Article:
Maldonado, L.K. & Moreno, G.H. (2020). Covid-19 and the hyper-crisis of neoliberalism: The breakdown of financialization. Belt & Road Initiative Quarterly, 1(3), 80-92.
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The pandemic crisis produced by the SARS-CoV-2 virus, which causes the disease COVID-19, has rapidly exposed the limits of growth in neoliberal globalization, where financialization, far from bolstering global productive and commercial activities, has proved to be merely an efficient means of redistributing wealth towards society’s wealthiest members. The paralysis of global productive chains and trade is exacerbated by the deterioration of financial-market assets and loss of liquidity, high levels of corporate and private debt in industrialized countries, and the prominence of the informal economy in developing countries. Taken together, these phenomena will make it impossible for the global economy to return to the way it functioned before the COVID-19 crisis. With the hyper-crisis of modern-day neoliberalism exacerbated by the pandemic, difficulties in the supply chains essential to global trade have increased the risks of default on sovereign and corporate debt markets. For both sectors – government and business – a temporary restoration of liquidity is mediated by issuing higher volumes of debt. In a context of uncertain recovery, falling investment, failing businesses, mass unemployment, and declining family income, this will shift insolvency from the real to the financial sector. The potential way out of this hyper-crisis of neoliberal capitalism should be a new development strategy based on domestic markets, which globalization has relegated to niches of industrial specialization dictated by the need for supplies in highly profitable productive chains in developed countries. The current crisis, with its attendant high unemployment and increase in poverty, will define workers’ global struggle for better living conditions, thereby defining the structure of income distribution between capital and labor for the rest of the 21st century.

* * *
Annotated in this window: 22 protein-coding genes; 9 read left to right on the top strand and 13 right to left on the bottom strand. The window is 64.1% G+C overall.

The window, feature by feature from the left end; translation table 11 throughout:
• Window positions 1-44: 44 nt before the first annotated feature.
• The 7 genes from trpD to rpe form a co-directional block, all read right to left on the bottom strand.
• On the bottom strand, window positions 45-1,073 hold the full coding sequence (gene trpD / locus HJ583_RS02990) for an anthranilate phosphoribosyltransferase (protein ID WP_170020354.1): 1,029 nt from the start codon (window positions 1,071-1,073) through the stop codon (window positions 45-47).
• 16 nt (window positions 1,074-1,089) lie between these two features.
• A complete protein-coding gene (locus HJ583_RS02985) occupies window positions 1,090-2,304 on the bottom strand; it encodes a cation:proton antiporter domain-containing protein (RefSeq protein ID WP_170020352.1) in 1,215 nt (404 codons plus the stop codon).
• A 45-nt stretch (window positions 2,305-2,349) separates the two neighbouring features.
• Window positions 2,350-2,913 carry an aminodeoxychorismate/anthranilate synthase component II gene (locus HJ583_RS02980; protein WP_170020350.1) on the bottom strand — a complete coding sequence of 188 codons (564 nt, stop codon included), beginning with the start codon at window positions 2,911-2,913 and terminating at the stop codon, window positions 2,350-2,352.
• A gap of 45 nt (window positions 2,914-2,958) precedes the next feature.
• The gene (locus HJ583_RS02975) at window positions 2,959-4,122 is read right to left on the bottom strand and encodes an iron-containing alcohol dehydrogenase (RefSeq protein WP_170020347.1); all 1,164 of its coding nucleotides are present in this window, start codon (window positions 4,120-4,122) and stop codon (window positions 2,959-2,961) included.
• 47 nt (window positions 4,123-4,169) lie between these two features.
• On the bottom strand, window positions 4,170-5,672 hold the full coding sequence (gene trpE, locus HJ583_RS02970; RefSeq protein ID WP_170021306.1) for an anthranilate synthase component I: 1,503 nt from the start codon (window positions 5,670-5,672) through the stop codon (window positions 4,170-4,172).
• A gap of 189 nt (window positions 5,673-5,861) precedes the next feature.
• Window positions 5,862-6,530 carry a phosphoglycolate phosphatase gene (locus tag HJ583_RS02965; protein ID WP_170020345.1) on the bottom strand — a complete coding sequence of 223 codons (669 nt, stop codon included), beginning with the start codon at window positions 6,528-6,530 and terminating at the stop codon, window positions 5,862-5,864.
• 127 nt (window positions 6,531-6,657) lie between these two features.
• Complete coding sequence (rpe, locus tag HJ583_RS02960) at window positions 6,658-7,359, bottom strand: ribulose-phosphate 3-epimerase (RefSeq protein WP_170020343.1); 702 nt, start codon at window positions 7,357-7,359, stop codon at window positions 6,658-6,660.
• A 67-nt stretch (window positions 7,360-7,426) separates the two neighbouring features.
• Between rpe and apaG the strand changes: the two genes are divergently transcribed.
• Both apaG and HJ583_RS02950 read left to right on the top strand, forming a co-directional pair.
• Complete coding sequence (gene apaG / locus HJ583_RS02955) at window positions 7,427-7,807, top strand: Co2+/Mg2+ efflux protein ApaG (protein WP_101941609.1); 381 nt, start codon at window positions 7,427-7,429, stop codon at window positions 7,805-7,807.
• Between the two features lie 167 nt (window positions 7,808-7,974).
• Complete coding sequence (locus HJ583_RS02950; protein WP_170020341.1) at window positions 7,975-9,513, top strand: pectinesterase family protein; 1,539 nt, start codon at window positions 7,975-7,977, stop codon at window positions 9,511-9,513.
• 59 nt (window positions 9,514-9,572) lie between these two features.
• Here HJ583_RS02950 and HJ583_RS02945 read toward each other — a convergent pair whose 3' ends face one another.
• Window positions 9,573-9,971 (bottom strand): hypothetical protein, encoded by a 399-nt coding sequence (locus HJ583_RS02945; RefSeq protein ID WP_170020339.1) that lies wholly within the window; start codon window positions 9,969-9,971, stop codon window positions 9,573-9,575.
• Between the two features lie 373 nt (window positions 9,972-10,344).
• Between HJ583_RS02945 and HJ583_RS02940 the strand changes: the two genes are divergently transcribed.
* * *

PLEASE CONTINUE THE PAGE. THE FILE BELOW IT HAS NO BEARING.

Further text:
Keywords: Debt securities; financialization; global value chains; hyper-crisis; pandemic